This summer I had a chance to visit Fort McHenry in Baltimore, Maryland. Fort McHenry is a national historic site and is famous for being the birthplace of our national anthem, "The Star Spangled Banner." Francis Scott Key wrote the song's lyrics as a poem during the Battle of Baltimore in 1814.
I had been to the fort many years ago and it's a great place to visit and only a few hours away. They have added a wonderful movie presentation that I highly recommend. It's free! I also recommend going into the fort itself and that costs $7.00. A park ranger is there to explain all kinds of facts about the fort and the writing of the banner. After the video is over a curtain opens and you look out onto the fort and the Star Spangled Banner waving over it! (See the picture I took!) A reproduction of Key's original writing is displayed. I thought it was interesting because you see his actual handwriting and there are very few corrections! He just wrote it right out apparently! Amazing!
If you are watching the Summer Olympic Games from London, England, then you have heard them playing the event winner's National Anthem, representing the country that has won a medal. I noticed that the United State's anthem sounded different than I was used to hearing it. That is because it is! All of the anthems being used are new recordings that were made from new arrangements written by British composer Philip Sheppard and performed by the London Symphony Orchestra. There are 205 anthems in all! The reason that these were made into new arrangements has to do with copyright. We will talk about copyright in general music and technology classes in the fall. Here is a link to a BBC news article with a great recorded interview with Sheppard. It's interesting to hear him speak about the process and also talk about the anthems of various countries. Be listening for them as you watch the games this summer! And be sure to visit my Star Spangled Banner page on this website.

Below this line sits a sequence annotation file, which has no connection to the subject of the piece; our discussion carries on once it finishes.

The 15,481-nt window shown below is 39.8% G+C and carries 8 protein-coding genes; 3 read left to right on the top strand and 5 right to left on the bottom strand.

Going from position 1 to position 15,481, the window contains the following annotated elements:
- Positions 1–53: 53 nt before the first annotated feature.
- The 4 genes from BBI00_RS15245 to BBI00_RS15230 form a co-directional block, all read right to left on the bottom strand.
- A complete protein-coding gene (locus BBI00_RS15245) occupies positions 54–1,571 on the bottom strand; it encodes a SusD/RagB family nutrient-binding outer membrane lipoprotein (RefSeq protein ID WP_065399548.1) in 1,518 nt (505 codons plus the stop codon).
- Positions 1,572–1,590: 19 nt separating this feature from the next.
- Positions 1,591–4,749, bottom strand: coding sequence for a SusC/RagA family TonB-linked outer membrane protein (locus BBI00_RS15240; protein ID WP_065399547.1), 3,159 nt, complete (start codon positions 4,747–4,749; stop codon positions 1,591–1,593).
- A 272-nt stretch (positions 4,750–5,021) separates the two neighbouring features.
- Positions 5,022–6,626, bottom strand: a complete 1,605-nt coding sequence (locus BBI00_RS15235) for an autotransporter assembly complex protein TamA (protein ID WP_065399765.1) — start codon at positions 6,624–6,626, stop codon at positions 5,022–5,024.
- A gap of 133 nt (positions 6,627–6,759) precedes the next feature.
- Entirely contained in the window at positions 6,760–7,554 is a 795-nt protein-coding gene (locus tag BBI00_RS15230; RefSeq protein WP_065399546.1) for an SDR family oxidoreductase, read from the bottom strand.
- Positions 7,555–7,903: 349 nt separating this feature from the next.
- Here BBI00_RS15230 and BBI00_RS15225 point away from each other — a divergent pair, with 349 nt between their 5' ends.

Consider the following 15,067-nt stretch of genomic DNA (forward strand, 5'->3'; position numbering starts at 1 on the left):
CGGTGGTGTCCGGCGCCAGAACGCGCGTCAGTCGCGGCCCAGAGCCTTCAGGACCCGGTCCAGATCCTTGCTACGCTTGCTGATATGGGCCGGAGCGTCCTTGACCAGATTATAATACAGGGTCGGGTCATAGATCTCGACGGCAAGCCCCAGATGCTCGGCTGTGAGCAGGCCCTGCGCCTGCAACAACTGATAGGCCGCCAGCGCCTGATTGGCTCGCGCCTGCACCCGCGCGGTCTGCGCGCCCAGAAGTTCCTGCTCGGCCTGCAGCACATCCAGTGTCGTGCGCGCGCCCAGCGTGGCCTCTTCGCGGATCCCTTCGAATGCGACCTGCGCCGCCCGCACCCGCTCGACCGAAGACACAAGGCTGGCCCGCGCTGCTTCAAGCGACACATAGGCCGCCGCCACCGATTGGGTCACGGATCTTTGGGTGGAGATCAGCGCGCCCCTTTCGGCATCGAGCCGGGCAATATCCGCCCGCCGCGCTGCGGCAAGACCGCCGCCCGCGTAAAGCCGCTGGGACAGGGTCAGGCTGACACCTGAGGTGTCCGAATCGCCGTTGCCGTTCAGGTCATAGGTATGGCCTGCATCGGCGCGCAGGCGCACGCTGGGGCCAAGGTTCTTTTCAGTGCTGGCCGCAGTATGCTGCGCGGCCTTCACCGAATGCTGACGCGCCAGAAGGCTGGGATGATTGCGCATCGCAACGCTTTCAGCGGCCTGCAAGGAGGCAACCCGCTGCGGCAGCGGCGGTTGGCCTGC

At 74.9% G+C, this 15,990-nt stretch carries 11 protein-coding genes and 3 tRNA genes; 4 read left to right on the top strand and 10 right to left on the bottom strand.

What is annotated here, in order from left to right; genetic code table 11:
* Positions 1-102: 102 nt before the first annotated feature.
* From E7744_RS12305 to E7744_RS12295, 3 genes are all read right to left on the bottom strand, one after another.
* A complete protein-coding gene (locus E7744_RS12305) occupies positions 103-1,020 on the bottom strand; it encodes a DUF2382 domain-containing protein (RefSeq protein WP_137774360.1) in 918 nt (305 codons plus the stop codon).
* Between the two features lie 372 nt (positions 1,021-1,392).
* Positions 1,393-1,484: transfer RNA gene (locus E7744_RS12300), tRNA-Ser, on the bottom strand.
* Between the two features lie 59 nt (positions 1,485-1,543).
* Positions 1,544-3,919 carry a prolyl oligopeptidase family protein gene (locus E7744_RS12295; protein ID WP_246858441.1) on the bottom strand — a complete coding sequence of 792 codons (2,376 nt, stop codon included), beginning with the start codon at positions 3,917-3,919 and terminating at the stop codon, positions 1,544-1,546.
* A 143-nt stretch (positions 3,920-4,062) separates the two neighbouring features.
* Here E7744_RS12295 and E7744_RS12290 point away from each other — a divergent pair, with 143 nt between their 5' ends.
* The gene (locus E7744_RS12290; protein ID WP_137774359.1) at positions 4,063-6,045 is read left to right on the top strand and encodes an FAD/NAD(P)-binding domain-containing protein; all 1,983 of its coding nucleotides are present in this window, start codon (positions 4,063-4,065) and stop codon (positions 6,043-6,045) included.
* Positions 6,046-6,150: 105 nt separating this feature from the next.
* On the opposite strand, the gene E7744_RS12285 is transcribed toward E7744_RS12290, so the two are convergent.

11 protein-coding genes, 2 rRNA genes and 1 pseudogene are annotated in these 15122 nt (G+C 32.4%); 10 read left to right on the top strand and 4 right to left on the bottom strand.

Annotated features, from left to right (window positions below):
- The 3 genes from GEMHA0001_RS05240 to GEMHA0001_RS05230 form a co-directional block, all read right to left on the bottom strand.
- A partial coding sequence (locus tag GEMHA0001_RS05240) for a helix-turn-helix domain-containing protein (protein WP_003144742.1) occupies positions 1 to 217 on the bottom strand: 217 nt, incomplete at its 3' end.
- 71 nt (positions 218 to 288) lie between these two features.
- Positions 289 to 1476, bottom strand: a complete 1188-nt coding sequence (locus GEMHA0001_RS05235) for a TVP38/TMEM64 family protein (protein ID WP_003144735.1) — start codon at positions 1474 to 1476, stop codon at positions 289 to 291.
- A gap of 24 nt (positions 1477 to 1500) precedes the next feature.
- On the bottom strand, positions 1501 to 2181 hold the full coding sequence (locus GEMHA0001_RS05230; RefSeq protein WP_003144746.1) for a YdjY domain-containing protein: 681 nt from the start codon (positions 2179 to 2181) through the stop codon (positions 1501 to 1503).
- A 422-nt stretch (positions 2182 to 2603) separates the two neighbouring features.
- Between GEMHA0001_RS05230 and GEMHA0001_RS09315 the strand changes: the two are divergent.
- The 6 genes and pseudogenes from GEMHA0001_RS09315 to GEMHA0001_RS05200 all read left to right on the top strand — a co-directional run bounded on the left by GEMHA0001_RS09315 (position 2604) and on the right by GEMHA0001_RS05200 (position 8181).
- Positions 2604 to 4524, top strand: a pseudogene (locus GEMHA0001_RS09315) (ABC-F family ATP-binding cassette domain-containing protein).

This blog will be used for class updates, lists of assignments, links to music and technology events in our area and other news from Mrs. Manion's World. It is designed as an aid and may not be up-to-date. It does not replace attention in class.